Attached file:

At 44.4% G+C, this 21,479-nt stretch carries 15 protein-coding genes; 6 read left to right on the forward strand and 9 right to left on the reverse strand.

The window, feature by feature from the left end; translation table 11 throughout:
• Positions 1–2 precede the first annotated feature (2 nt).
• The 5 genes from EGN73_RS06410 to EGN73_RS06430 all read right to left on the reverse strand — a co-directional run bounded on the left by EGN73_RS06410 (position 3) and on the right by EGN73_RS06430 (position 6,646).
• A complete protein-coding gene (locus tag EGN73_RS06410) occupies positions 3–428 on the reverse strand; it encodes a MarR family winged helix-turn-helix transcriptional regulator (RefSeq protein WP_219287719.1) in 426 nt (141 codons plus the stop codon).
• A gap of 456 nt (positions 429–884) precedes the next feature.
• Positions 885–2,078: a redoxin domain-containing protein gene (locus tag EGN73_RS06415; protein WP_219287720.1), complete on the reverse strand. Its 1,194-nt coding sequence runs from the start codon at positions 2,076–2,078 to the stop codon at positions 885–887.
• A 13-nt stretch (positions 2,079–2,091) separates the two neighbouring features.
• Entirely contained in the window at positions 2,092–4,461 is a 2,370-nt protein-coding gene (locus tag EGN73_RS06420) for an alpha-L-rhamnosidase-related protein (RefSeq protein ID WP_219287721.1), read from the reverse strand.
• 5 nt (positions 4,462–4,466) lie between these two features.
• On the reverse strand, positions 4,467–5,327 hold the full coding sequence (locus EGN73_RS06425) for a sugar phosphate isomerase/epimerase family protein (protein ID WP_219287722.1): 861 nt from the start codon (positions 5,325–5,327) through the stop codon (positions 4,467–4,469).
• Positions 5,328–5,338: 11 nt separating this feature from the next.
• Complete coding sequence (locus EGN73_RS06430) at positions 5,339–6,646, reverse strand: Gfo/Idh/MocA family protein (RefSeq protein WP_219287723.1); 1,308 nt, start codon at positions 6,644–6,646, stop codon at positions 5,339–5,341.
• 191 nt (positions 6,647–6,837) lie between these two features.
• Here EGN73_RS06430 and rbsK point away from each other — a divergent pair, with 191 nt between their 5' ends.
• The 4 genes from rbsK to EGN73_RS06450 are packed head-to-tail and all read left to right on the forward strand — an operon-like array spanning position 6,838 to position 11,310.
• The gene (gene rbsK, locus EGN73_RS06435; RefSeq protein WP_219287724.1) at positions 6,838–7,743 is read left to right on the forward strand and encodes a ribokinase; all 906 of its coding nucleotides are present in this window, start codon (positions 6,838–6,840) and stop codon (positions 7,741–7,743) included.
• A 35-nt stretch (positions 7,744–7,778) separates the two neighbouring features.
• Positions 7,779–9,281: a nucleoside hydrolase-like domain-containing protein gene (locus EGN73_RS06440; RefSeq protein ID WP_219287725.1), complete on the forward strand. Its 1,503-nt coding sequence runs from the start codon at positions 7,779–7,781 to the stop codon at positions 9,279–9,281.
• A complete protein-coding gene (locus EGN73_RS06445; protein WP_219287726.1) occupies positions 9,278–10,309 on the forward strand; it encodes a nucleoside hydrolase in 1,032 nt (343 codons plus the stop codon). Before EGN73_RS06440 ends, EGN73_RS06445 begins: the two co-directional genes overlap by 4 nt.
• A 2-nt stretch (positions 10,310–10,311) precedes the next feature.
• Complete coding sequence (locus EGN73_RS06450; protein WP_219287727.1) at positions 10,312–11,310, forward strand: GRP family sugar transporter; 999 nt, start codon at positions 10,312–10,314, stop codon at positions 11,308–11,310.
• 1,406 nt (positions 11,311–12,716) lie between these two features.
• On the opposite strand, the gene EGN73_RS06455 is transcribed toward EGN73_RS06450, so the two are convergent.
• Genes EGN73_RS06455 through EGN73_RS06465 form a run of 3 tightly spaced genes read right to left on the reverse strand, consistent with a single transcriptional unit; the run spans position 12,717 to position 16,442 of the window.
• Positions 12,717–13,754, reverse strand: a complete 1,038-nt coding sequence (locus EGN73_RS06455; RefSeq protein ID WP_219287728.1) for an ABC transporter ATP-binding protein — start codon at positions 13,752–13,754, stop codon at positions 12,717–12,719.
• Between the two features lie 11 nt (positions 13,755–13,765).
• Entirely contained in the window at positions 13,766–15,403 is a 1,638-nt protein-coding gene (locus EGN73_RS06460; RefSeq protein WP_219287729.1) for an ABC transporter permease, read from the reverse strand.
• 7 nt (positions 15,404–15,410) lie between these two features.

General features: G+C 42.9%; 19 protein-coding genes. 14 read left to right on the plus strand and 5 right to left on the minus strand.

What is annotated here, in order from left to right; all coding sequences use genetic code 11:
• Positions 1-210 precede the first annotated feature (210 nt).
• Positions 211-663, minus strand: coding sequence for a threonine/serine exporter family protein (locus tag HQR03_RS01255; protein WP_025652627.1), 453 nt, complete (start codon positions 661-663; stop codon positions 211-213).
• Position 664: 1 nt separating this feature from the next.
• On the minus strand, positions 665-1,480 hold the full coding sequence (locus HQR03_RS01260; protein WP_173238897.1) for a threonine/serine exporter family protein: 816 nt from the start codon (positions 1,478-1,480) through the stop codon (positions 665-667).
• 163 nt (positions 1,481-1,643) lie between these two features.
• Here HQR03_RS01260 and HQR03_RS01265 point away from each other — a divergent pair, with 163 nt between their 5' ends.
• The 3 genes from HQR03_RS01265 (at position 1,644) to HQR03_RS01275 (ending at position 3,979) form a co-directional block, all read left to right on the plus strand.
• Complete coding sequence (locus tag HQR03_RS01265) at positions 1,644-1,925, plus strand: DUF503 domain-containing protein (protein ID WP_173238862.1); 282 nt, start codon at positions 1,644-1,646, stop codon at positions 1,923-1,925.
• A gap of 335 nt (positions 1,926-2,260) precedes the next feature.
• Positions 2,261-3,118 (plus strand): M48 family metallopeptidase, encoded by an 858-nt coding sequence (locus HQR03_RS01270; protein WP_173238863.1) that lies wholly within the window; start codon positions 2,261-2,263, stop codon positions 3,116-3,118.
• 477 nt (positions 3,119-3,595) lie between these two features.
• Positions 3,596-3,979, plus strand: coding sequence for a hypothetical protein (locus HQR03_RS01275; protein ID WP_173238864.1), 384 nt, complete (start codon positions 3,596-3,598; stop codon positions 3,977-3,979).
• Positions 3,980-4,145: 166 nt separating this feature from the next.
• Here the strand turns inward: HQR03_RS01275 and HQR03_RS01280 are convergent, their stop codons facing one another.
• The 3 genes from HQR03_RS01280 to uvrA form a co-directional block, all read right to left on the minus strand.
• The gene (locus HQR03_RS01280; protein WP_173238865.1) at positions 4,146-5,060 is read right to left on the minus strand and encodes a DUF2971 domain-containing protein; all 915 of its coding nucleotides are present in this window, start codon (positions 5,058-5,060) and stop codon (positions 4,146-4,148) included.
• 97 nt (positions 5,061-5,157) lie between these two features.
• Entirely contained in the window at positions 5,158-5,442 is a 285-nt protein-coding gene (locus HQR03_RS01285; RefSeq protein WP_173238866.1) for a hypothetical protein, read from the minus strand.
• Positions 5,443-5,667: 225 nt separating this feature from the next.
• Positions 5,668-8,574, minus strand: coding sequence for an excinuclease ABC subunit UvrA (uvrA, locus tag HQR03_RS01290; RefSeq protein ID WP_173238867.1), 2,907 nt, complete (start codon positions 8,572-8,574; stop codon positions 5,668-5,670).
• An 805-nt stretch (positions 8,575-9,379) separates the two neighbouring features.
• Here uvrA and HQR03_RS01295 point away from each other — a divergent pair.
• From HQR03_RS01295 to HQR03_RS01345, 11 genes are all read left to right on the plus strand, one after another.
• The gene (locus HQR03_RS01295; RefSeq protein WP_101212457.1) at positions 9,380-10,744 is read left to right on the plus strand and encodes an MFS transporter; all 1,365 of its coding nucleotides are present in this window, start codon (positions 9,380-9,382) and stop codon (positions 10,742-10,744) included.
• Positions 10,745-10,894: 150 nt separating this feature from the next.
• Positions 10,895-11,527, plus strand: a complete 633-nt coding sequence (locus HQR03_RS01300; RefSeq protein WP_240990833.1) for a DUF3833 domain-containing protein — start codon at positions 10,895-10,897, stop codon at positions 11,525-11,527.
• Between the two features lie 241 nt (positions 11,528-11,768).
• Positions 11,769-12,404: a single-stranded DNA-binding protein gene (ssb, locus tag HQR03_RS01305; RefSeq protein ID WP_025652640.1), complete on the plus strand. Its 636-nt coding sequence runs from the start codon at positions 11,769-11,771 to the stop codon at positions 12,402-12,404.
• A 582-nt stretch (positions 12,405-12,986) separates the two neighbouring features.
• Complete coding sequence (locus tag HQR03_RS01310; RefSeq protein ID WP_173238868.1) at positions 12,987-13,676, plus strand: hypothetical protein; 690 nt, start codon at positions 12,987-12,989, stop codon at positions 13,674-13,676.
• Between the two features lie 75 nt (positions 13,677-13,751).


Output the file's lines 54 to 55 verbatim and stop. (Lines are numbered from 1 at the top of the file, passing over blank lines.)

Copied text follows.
• From HQR03_RS01295 to HQR03_RS01345, 11 genes are all read left to right on the plus strand, one after another.
• The gene (locus HQR03_RS01295; RefSeq protein WP_101212457.1) at positions 9,380-10,744 is read left to right on the plus strand and encodes an MFS transporter; all 1,365 of its coding nucleotides are present in this window, start codon (positions 9,380-9,382) and stop codon (positions 10,742-10,744) included.